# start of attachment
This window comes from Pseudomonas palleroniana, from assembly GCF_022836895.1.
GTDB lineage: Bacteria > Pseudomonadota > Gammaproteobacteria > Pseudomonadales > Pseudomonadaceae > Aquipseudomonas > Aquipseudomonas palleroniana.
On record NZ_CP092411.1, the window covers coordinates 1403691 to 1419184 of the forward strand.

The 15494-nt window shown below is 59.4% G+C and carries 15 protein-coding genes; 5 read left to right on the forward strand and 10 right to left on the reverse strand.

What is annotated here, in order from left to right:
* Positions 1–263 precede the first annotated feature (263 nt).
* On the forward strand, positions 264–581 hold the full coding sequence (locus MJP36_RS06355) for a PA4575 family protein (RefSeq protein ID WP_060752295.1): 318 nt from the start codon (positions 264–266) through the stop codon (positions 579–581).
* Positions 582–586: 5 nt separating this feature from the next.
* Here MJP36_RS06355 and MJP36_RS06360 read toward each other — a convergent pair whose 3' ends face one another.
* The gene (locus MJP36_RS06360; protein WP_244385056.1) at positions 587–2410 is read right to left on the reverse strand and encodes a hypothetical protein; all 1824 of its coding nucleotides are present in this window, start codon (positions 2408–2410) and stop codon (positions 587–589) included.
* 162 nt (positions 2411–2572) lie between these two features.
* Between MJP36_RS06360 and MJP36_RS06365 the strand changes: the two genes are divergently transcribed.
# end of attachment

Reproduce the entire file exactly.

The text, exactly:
This window comes from Pseudomonas palleroniana, from assembly GCF_022836895.1.
GTDB lineage: Bacteria > Pseudomonadota > Gammaproteobacteria > Pseudomonadales > Pseudomonadaceae > Aquipseudomonas > Aquipseudomonas palleroniana.
On record NZ_CP092411.1, the window covers coordinates 1403691 to 1419184 of the forward strand.

The 15494-nt window shown below is 59.4% G+C and carries 15 protein-coding genes; 5 read left to right on the forward strand and 10 right to left on the reverse strand.

What is annotated here, in order from left to right:
* Positions 1–263 precede the first annotated feature (263 nt).
* On the forward strand, positions 264–581 hold the full coding sequence (locus MJP36_RS06355) for a PA4575 family protein (RefSeq protein ID WP_060752295.1): 318 nt from the start codon (positions 264–266) through the stop codon (positions 579–581).
* Positions 582–586: 5 nt separating this feature from the next.
* Here MJP36_RS06355 and MJP36_RS06360 read toward each other — a convergent pair whose 3' ends face one another.
* The gene (locus MJP36_RS06360; protein WP_244385056.1) at positions 587–2410 is read right to left on the reverse strand and encodes a hypothetical protein; all 1824 of its coding nucleotides are present in this window, start codon (positions 2408–2410) and stop codon (positions 587–589) included.
* 162 nt (positions 2411–2572) lie between these two features.
* Between MJP36_RS06360 and MJP36_RS06365 the strand changes: the two genes are divergently transcribed.